Karpowership, one unit of the Turkish Karadeniz Energy Group is on the way to its longest ever contract for the supply of electricity by ships to South Africa worth up to 18 billion R2.
The company, which promotes a “fast, flexible and reliable” solution for floating electricity generation, was named last week as the preferred bidder for three projects using liquefied natural gas to provide 1.2 GW of electricity. The program aims to fill a supply gap in South Africa that is causing regular power outages.
According to a presentation by the CSIR, the 20-year contract will cost up to R 10.9 billion annually. The estimate is based on the valuation price of the offers from the Department of Natural Resources and Energy. Requests for comments were not immediately responded to.
The fact that the South African government would procure one for 20 years speaks to the depths of the country’s power crisis and to questionable long-term planning
The award will significantly increase fossil fuel generating capacity for two more decades as South Africa plans to move away from coal, which dominates the current electricity supply, and has made it the twelfth largest source of greenhouse gases in the world. Other smaller projects use a mix of sun and wind with batteries and LNG.
“Motor ships have proven to be effective in providing fast-reacting emergency power – hence the maximum term of 10 years for previous contracts,” said Antoine Vagneur-Jones, an analyst on the BNEF team for energy transition for Europe, the Middle East and Africa. “The fact that the South African government would procure one for 20 years speaks to the depths of the country’s electricity crisis and to questionable long-term planning in the face of falling costs for renewable energies.”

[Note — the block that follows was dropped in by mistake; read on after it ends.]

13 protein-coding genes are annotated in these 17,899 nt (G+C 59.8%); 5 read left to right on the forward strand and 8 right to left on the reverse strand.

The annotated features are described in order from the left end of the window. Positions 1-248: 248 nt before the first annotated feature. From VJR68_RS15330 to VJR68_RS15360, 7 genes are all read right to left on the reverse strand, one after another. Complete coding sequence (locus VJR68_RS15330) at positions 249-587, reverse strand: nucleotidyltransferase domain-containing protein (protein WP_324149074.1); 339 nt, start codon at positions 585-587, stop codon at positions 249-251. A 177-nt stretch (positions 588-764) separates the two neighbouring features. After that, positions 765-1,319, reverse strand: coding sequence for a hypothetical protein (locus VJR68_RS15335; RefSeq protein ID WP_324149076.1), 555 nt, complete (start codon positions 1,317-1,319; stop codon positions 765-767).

Do yourself with Shell
The agreement also provides for variable fees including fuel. “Karpowership’s reach in the LNG market and an exclusive, long-term contract with Shell keep costs down,” the company responded to questions.
The company began supplying power to ships that were to be moored off the South African coast at least six years ago. More recently, attempts have been made to expand on the continent, including in two West African countries that could not be identified in a January interview.
The South African Ministry of the Environment, Forestry and Fisheries revoked an environmental exemption granted to the Karpowership last year because it did not fully disclose its reasons for the application.
Prices vary between karpowership contracts and may not always include fuel delivery
Prices vary between karpowership contracts and may not always include fuel delivery. Lebanon paid $ 0.05 / kWh for a three-year contract, according to Bloomberg New Energy Finance, while the valuation price for Karpowership’s Saldanha project in South Africa is $ 0.11 / kWh for 20 years.
The final cost of the electricity could change due to the composition of the tariff. “Karpowership South Africa charges a single price that covers the fixed costs for the Powerships and variable fuel and operation fees,” the company said. – Reported by Paul Burkhardt, (c) 2021 Bloomberg LP